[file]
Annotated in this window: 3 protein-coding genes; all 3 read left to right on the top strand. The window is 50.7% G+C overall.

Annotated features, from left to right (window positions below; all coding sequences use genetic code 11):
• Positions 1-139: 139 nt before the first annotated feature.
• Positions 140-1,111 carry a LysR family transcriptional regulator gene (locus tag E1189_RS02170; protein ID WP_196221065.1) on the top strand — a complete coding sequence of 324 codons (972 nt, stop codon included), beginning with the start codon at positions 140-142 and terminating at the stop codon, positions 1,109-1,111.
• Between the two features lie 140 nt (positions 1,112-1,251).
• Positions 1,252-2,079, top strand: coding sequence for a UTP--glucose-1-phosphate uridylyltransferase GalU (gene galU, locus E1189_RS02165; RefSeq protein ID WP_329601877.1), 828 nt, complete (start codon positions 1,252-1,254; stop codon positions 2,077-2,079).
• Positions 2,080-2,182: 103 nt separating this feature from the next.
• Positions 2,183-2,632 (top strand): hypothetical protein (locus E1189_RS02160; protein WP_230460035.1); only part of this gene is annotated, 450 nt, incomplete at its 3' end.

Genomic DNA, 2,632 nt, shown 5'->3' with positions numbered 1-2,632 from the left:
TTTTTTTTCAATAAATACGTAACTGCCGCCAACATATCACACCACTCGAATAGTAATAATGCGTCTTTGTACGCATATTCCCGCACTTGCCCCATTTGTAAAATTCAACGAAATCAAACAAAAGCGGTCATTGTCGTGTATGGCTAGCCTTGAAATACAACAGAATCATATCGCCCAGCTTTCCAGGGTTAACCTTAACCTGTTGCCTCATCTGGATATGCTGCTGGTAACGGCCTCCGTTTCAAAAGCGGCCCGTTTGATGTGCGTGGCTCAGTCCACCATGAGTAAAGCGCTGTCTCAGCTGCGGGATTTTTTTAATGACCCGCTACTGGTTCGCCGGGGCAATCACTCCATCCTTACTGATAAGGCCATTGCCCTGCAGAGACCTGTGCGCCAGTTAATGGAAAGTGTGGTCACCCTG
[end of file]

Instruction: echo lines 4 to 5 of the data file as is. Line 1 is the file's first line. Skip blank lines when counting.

• Positions 140-1,111 carry a LysR family transcriptional regulator gene (locus tag E1189_RS02170; protein ID WP_196221065.1) on the top strand — a complete coding sequence of 324 codons (972 nt, stop codon included), beginning with the start codon at positions 140-142 and terminating at the stop codon, positions 1,109-1,111.
• Between the two features lie 140 nt (positions 1,112-1,251).